Valentine by Elizabeth Wetmore (ARC Review)

Valentine by Elizabeth Wetmore
Publisher: Harper Books (March 31, 2020)
Description from the publisher:
Mercy is hard in a place like this . . .
It’s February 1976, and Odessa, Texas, stands on the cusp of the next great oil boom. While the town’s men embrace the coming prosperity, its women intimately know and fear the violence that always seems to follow.
In the early hours of the morning after Valentine’s Day, fourteen-year-old Gloria Ramírez appears on the front porch of Mary Rose Whitehead’s ranch house, broken and barely alive. The teenager had been viciously attacked in a nearby oil field—an act of brutality that is tried in the churches and barrooms of Odessa before it can reach a court of law. When justice is evasive, the stage is set for a showdown with potentially devastating consequences.

So many feminist books of late center on the harrowing 'what-if' of a potential dystopian future. Yet this story of amazing and powerful women needs only to look into our very recent history: west Texas in 1976... What a phenomenal debut by Elizabeth Wetmore - I went into this novel blind, and was completely blown away: the lush prose, vivid sense of place, powerful storytelling, and authentic characters all culminated in such an emotionally moving way.
The plot begins with heart pounding scenes from Gloria's perspective as she escapes from attack, then bounces to Mary Rose as she answers the door, and eventually to a kaleidoscope of different women who each have a compelling narrative in their own right. The brutal crime and the way it's repercussions unfold certainly propels the story forward, but it almost feels secondary after getting caught up in these fantastic characters’ lives. I felt so much sadness, rage (oh the RAGE), and ultimately hope on their behalf.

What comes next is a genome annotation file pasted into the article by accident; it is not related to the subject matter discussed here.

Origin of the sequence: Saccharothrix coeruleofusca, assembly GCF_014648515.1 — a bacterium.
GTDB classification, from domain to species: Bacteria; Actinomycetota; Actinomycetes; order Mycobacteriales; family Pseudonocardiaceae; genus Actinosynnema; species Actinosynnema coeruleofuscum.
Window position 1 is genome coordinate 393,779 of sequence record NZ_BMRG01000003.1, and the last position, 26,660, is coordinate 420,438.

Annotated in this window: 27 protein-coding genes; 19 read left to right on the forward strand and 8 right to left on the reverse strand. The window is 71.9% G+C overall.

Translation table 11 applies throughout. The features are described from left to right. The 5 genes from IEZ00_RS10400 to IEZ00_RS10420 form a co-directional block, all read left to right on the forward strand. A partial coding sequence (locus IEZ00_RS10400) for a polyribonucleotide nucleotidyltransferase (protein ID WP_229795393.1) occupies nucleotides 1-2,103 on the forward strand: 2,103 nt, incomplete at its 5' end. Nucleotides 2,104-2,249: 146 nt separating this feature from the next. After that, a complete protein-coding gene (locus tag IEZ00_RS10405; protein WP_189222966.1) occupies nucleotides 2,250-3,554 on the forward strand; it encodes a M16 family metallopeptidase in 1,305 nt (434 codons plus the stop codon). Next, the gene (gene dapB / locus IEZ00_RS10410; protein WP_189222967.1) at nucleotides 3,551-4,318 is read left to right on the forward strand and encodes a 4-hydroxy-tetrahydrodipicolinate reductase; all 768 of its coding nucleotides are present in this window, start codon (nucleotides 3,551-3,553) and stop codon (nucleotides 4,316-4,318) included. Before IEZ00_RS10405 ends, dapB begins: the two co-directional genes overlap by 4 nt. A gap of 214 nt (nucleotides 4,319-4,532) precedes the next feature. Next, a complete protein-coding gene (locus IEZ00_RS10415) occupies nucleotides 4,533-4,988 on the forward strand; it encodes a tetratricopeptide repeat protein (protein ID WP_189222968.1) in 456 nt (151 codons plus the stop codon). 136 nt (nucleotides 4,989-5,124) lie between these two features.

The comparisons to Kingsolver are completely legit, and I felt echoes of The Poisonwood Bible while reading Valentine. I'd say her writing is also comparable to Ann Patchett, with such perfect unique and compelling character studies that punch you in the gut - but in the best way!
Thanks to Harper Books for gifting me a review copy! This indelible novel is definitely going on my yearly favorites list. It comes out tomorrow - March 31st, and I would recommend preordering and getting those library holds in!


February Book Reviews

Oona Out of Order by Margarita Montimore
Oona is definitely making the rounds on social media right now, and I was lucky to be one of the folks to receive an advance copy in a promotion from Flatiron Books.